Why Massey Tunnel action should start now

Update: The provincial government wants to start a new bridge in 2017. Bad decision.

Note: This article is also  a Richmond Review column.

The time is now, not years from now, for certain steps with the George Massey Tunnel.

We must not get lulled to the pace of the tunnel review. It’s gone on for decades, it revives now and then, and its current revival is useful, but the talk has led just once to crucial action. That was about eight years ago, when the tunnel was reinforced on the inner side.

It was the first of two stages of seismic upgrades to prepare for earthquakes. There’s been no second stage, and the need for safeness should still be met, not let slide.

For quality of life, it’s also time to resolve the traffic hindrance known as the Steveston Interchange. There’s been a solution on paper for 22 years, but nothing’s been built yet.

The seismic and interchange actions are vital. What’s more, the cost would be low in relation to the impact.

Of course, the tunnel review downplays cost, but you and I do care about it. In view of the high suggested cost of stated options, the two vital actions look even more prudent.

Fortunately, all five of the options fit well with the vital actions, which are typically listed in the “Key Features” of the options. The intent is to take much-needed steps at the best time, not add steps.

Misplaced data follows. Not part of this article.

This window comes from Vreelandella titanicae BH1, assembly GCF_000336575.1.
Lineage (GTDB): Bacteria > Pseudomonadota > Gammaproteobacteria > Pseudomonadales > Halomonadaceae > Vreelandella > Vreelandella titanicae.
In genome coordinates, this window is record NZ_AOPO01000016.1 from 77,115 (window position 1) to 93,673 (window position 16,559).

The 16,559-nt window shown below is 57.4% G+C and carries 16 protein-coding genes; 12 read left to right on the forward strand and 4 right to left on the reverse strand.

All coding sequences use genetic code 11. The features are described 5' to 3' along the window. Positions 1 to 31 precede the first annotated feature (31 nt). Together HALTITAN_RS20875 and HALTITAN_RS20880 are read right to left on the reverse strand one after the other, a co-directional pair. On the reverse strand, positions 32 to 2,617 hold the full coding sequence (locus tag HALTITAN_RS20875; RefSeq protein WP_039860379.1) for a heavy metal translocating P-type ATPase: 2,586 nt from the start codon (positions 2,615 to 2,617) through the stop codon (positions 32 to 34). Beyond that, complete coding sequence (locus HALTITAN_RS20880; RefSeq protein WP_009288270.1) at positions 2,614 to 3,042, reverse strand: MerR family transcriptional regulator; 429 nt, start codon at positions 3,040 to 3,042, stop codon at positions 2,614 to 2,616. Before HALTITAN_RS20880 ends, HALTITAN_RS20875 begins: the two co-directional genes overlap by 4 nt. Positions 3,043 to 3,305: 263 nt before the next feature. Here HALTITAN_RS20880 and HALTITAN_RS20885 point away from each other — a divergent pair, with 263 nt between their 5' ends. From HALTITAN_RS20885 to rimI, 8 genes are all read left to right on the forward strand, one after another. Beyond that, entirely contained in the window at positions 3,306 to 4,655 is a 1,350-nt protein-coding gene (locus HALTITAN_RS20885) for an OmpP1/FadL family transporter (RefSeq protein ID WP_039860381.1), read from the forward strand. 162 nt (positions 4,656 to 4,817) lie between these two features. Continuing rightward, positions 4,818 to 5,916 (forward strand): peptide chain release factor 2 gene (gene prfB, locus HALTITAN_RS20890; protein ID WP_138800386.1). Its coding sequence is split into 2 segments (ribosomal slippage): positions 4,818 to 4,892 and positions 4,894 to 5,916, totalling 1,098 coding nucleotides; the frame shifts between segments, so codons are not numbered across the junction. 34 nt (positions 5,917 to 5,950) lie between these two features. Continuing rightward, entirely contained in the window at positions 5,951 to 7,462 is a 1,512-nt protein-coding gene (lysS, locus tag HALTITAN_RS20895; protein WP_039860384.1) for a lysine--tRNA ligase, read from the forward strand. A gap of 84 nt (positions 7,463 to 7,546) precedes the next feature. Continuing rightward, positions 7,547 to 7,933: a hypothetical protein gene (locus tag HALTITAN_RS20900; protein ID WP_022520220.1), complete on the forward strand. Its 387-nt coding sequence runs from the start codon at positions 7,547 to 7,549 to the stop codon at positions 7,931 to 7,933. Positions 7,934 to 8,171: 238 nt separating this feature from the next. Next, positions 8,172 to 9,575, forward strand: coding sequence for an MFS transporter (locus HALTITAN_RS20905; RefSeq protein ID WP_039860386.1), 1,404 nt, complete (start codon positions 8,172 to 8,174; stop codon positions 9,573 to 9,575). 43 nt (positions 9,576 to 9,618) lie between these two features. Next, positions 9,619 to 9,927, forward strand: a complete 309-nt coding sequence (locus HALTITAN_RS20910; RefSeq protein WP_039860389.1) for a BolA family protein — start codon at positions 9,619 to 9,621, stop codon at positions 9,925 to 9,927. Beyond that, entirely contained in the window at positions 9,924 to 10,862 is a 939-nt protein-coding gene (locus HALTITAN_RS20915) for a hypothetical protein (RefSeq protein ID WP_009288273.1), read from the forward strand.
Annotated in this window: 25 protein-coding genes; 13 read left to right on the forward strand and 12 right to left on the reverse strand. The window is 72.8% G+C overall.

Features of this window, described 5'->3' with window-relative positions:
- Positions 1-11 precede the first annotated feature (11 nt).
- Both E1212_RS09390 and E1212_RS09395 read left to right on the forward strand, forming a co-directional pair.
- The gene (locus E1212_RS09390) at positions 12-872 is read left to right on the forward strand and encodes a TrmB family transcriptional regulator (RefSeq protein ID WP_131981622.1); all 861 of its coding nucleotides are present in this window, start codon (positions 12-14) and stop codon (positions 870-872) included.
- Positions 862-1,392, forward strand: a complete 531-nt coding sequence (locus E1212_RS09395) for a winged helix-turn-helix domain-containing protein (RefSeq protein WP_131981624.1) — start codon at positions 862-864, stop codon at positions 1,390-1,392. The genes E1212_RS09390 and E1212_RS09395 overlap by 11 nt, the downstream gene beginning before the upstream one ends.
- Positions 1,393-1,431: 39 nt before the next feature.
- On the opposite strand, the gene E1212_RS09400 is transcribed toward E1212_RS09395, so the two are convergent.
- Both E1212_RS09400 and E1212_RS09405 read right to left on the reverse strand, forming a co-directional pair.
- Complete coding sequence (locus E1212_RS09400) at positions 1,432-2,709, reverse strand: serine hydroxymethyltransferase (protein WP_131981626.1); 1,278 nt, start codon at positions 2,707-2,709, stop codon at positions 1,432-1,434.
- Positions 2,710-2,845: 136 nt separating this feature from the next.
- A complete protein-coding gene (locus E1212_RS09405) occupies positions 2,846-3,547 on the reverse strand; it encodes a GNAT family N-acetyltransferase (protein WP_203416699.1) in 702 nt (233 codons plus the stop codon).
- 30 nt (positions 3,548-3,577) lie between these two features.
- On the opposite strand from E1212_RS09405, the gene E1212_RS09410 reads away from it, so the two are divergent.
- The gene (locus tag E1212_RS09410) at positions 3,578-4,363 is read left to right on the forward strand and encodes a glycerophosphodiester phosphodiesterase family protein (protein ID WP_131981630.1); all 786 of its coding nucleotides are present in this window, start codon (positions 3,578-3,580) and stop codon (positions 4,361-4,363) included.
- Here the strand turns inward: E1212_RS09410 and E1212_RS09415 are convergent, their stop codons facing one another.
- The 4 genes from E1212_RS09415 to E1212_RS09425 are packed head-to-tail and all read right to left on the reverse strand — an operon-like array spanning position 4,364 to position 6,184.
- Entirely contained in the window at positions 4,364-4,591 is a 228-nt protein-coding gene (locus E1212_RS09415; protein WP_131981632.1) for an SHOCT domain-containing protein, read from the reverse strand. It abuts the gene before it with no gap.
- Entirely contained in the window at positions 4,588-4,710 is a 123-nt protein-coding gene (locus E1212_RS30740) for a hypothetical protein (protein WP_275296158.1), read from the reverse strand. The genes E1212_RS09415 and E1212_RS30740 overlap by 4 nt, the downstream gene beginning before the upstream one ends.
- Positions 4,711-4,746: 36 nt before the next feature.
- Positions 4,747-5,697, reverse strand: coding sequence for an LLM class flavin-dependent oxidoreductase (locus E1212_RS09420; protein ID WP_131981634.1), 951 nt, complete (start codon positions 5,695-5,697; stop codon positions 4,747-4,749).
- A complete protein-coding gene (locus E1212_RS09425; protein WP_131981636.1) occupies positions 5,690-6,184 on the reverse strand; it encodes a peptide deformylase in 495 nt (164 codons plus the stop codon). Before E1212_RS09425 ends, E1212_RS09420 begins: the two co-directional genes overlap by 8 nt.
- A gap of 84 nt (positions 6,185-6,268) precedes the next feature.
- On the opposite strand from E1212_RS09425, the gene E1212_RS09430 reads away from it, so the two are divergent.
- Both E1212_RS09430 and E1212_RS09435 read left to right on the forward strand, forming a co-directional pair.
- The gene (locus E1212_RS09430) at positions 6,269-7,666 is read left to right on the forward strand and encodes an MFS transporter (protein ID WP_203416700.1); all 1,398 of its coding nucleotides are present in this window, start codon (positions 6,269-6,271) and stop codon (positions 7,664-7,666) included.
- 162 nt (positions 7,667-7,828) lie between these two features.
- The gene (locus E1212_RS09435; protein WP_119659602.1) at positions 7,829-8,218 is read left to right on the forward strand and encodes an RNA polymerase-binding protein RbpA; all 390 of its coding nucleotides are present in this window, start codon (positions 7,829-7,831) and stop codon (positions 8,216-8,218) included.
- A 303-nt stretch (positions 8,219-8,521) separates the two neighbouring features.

With a prompt start, the seismic and interchange upgrades will soon put an end to undue risks and save commuters a lot of hours. What’s more, when an “option” project gets done at last, the steps done now will have made it safer, faster and less costly.

New Steveston Interchange -1991 designFor the Steveston Interchange action, the diagram shown is still the basic concept, even though the tunnel review came up with it way back in 1991. Notice the northeast loop, which now should be much larger than appears. It will let northbound traffic safely exit Highway 99, circle back to Steveston Highway and head toward Steveston.

That new loop will end the oft-clogged state of the tunnel’s east lane. (It will end the backups south from Steveston Highway in the present exit.)

By the way, the new loop will use part of an ALR lot and affect the drainage, which is already a problem. I hope a project leader will ensure ideal drainage for the large remainder of the lot, a good outcome for everyone and agriculture.

Re the seismic-upgrade action, the tunnel review calls it “ground strengthening around the tunnel and approaches.” Engineers called it “geotechnical retrofit design” when they worked it out nine years ago. By any name, with updated plans and prompt action, there’ll soon be better earthquake safeguards.

The tunnel review lists the seismic-upgrade action as a feature of three of the five stated options. It’s also an apt step for the other options—for the huge new tunnel or bridge that would allow big ships to pass. One of those could take ten or fifteen years, and the risk might get worse during construction beside or above the existing tunnel. The interim safeguard would at least bring peace of mind.

Since the vital actions are mainly up to the province, we need MLAs we can trust to get results on this, along with our council and MPs. With their help, what we gain soon will be the start of long-term gain.

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This is one of a series articles in the Massey Tunnel Project category.

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